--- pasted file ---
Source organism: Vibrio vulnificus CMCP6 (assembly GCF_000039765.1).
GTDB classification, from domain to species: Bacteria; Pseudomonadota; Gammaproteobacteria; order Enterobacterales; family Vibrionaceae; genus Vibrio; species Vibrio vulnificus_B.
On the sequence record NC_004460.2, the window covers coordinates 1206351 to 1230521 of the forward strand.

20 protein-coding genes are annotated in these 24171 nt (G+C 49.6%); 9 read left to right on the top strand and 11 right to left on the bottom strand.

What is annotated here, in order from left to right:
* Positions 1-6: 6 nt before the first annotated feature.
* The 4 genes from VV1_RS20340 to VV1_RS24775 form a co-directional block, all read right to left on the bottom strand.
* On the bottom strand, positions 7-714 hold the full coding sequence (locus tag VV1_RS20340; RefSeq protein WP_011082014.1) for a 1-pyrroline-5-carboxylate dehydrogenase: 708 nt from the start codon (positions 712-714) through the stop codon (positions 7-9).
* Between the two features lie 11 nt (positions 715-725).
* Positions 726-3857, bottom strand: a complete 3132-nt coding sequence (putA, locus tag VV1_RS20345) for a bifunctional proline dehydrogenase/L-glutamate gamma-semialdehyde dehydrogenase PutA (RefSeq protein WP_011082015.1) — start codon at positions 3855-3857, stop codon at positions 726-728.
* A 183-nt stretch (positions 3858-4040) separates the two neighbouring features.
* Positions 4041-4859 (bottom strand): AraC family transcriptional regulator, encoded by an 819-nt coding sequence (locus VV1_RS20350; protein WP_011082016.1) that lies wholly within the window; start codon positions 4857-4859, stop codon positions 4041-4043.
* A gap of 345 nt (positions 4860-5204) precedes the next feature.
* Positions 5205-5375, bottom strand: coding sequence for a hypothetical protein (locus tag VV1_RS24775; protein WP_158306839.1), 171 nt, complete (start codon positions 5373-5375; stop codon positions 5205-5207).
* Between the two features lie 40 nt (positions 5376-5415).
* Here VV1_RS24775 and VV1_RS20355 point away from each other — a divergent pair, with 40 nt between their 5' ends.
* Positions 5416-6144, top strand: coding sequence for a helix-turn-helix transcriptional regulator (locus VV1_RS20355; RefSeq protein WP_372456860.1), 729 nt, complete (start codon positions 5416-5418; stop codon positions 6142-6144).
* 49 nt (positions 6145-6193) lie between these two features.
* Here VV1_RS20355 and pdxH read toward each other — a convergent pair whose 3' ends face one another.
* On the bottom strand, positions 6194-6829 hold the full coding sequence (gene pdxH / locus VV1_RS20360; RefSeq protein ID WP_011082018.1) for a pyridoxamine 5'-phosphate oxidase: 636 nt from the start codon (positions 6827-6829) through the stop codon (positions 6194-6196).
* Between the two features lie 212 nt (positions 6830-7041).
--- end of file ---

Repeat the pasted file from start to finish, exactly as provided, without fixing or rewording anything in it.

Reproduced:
Source organism: Vibrio vulnificus CMCP6 (assembly GCF_000039765.1).
GTDB classification, from domain to species: Bacteria; Pseudomonadota; Gammaproteobacteria; order Enterobacterales; family Vibrionaceae; genus Vibrio; species Vibrio vulnificus_B.
On the sequence record NC_004460.2, the window covers coordinates 1206351 to 1230521 of the forward strand.

20 protein-coding genes are annotated in these 24171 nt (G+C 49.6%); 9 read left to right on the top strand and 11 right to left on the bottom strand.

What is annotated here, in order from left to right:
* Positions 1-6: 6 nt before the first annotated feature.
* The 4 genes from VV1_RS20340 to VV1_RS24775 form a co-directional block, all read right to left on the bottom strand.
* On the bottom strand, positions 7-714 hold the full coding sequence (locus tag VV1_RS20340; RefSeq protein WP_011082014.1) for a 1-pyrroline-5-carboxylate dehydrogenase: 708 nt from the start codon (positions 712-714) through the stop codon (positions 7-9).
* Between the two features lie 11 nt (positions 715-725).
* Positions 726-3857, bottom strand: a complete 3132-nt coding sequence (putA, locus tag VV1_RS20345) for a bifunctional proline dehydrogenase/L-glutamate gamma-semialdehyde dehydrogenase PutA (RefSeq protein WP_011082015.1) — start codon at positions 3855-3857, stop codon at positions 726-728.
* A 183-nt stretch (positions 3858-4040) separates the two neighbouring features.
* Positions 4041-4859 (bottom strand): AraC family transcriptional regulator, encoded by an 819-nt coding sequence (locus VV1_RS20350; protein WP_011082016.1) that lies wholly within the window; start codon positions 4857-4859, stop codon positions 4041-4043.
* A gap of 345 nt (positions 4860-5204) precedes the next feature.
* Positions 5205-5375, bottom strand: coding sequence for a hypothetical protein (locus tag VV1_RS24775; protein WP_158306839.1), 171 nt, complete (start codon positions 5373-5375; stop codon positions 5205-5207).
* Between the two features lie 40 nt (positions 5376-5415).
* Here VV1_RS24775 and VV1_RS20355 point away from each other — a divergent pair, with 40 nt between their 5' ends.
* Positions 5416-6144, top strand: coding sequence for a helix-turn-helix transcriptional regulator (locus VV1_RS20355; RefSeq protein WP_372456860.1), 729 nt, complete (start codon positions 5416-5418; stop codon positions 6142-6144).
* 49 nt (positions 6145-6193) lie between these two features.
* Here VV1_RS20355 and pdxH read toward each other — a convergent pair whose 3' ends face one another.
* On the bottom strand, positions 6194-6829 hold the full coding sequence (gene pdxH / locus VV1_RS20360; RefSeq protein ID WP_011082018.1) for a pyridoxamine 5'-phosphate oxidase: 636 nt from the start codon (positions 6827-6829) through the stop codon (positions 6194-6196).
* Between the two features lie 212 nt (positions 6830-7041).